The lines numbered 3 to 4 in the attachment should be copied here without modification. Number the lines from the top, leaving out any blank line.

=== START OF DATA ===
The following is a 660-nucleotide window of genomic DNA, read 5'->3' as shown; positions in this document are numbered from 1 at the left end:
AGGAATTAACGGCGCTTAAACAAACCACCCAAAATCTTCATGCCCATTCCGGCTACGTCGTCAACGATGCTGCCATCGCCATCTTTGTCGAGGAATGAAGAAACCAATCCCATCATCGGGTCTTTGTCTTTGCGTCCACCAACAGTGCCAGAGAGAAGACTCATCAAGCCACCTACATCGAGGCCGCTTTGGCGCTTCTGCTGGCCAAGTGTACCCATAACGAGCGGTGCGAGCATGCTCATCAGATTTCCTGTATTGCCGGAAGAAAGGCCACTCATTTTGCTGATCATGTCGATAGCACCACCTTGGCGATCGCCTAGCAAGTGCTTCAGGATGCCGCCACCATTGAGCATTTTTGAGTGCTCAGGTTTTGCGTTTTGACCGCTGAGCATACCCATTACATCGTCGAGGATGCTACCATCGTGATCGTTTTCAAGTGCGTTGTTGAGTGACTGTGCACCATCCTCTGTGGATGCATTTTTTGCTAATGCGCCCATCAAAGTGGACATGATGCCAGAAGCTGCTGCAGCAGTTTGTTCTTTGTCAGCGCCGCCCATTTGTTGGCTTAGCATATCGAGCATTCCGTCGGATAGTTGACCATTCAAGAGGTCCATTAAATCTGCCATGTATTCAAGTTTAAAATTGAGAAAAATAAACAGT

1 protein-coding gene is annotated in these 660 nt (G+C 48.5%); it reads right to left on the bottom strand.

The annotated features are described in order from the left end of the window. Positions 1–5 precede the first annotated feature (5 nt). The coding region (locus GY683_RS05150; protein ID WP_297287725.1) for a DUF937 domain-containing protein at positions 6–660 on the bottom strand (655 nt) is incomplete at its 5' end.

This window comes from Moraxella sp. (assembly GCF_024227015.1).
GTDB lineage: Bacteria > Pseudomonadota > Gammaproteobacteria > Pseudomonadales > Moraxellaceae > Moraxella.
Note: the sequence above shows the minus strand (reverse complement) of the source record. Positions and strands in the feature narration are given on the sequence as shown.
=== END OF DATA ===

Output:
1 protein-coding gene is annotated in these 660 nt (G+C 48.5%); it reads right to left on the bottom strand.

The annotated features are described in order from the left end of the window. Positions 1–5 precede the first annotated feature (5 nt). The coding region (locus GY683_RS05150; protein ID WP_297287725.1) for a DUF937 domain-containing protein at positions 6–660 on the bottom strand (655 nt) is incomplete at its 5' end.